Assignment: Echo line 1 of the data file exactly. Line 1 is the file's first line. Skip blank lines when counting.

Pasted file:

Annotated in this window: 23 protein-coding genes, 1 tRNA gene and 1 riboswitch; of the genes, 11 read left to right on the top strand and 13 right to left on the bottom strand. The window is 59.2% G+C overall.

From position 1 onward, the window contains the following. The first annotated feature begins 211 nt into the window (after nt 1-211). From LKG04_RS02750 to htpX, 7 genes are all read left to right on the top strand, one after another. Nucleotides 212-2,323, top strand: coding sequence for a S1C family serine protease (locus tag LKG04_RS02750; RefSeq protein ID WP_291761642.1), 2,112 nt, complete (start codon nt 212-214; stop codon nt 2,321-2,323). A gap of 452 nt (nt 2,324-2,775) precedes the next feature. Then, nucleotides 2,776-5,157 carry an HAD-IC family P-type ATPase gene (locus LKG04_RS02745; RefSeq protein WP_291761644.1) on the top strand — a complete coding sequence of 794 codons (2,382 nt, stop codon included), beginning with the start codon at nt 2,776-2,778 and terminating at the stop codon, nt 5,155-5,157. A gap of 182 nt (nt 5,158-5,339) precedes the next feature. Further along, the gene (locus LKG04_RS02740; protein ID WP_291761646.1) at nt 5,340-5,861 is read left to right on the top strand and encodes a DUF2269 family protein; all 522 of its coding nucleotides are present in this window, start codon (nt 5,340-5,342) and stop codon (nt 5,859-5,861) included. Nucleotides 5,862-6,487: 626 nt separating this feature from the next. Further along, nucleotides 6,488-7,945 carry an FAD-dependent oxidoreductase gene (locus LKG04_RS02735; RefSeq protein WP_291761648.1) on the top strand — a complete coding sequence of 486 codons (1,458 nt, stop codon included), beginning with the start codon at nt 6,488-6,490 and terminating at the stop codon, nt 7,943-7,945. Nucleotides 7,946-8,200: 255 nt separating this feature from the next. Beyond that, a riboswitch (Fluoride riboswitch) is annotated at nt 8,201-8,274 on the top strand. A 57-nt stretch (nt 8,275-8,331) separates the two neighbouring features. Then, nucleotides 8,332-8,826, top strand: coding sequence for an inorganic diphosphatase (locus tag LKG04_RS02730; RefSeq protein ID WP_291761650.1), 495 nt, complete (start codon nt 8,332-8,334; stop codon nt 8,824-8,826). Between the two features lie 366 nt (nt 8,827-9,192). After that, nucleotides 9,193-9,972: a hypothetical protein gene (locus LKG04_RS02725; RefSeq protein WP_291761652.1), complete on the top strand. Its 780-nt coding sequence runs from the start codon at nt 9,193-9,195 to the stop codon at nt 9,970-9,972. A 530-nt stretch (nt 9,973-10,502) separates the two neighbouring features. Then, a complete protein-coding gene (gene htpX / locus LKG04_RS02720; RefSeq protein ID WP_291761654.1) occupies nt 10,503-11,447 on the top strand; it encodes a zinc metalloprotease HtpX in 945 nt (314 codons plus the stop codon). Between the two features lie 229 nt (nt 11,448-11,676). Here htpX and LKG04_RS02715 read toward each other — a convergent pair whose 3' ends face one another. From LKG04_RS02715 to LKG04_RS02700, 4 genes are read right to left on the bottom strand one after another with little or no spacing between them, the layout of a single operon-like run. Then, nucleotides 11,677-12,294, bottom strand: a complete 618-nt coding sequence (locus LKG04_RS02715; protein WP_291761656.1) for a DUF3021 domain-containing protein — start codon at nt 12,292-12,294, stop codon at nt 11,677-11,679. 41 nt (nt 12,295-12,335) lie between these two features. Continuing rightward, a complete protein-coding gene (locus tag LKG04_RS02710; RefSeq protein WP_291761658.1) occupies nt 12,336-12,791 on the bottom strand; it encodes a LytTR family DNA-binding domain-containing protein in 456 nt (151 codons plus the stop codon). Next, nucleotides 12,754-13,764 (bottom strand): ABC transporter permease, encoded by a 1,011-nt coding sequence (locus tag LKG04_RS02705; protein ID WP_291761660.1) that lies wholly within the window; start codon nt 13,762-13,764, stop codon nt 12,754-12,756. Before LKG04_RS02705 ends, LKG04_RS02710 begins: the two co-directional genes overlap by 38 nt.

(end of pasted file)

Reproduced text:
Annotated in this window: 23 protein-coding genes, 1 tRNA gene and 1 riboswitch; of the genes, 11 read left to right on the top strand and 13 right to left on the bottom strand. The window is 59.2% G+C overall.